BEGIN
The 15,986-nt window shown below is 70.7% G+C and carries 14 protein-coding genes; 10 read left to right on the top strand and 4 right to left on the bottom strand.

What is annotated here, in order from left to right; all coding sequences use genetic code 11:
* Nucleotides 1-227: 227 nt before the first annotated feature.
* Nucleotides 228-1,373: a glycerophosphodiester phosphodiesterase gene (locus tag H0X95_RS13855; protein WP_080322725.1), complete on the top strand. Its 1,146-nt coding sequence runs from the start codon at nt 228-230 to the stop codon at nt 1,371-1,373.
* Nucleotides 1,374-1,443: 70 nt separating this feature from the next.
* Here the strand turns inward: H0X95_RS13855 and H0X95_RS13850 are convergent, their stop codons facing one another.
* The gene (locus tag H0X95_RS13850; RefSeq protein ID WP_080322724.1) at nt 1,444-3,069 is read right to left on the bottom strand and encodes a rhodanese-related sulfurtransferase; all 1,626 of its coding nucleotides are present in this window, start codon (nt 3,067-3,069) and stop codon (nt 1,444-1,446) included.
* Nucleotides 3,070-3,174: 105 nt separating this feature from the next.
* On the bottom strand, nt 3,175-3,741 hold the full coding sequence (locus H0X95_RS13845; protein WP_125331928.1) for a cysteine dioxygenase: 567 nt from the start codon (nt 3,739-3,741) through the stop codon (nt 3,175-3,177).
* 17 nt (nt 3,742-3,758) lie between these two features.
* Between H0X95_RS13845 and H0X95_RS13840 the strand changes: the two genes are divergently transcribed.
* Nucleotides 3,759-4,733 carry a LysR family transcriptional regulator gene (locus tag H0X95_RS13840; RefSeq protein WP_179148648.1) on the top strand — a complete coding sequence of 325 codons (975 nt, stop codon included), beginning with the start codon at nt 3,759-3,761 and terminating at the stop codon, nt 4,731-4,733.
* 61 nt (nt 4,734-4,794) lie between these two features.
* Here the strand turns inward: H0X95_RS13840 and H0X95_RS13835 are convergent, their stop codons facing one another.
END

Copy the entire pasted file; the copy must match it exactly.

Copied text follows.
The 15,986-nt window shown below is 70.7% G+C and carries 14 protein-coding genes; 10 read left to right on the top strand and 4 right to left on the bottom strand.

What is annotated here, in order from left to right; all coding sequences use genetic code 11:
* Nucleotides 1-227: 227 nt before the first annotated feature.
* Nucleotides 228-1,373: a glycerophosphodiester phosphodiesterase gene (locus tag H0X95_RS13855; protein WP_080322725.1), complete on the top strand. Its 1,146-nt coding sequence runs from the start codon at nt 228-230 to the stop codon at nt 1,371-1,373.
* Nucleotides 1,374-1,443: 70 nt separating this feature from the next.
* Here the strand turns inward: H0X95_RS13855 and H0X95_RS13850 are convergent, their stop codons facing one another.
* The gene (locus tag H0X95_RS13850; RefSeq protein ID WP_080322724.1) at nt 1,444-3,069 is read right to left on the bottom strand and encodes a rhodanese-related sulfurtransferase; all 1,626 of its coding nucleotides are present in this window, start codon (nt 3,067-3,069) and stop codon (nt 1,444-1,446) included.
* Nucleotides 3,070-3,174: 105 nt separating this feature from the next.
* On the bottom strand, nt 3,175-3,741 hold the full coding sequence (locus H0X95_RS13845; protein WP_125331928.1) for a cysteine dioxygenase: 567 nt from the start codon (nt 3,739-3,741) through the stop codon (nt 3,175-3,177).
* 17 nt (nt 3,742-3,758) lie between these two features.
* Between H0X95_RS13845 and H0X95_RS13840 the strand changes: the two genes are divergently transcribed.
* Nucleotides 3,759-4,733 carry a LysR family transcriptional regulator gene (locus tag H0X95_RS13840; RefSeq protein WP_179148648.1) on the top strand — a complete coding sequence of 325 codons (975 nt, stop codon included), beginning with the start codon at nt 3,759-3,761 and terminating at the stop codon, nt 4,731-4,733.
* 61 nt (nt 4,734-4,794) lie between these two features.
* Here the strand turns inward: H0X95_RS13840 and H0X95_RS13835 are convergent, their stop codons facing one another.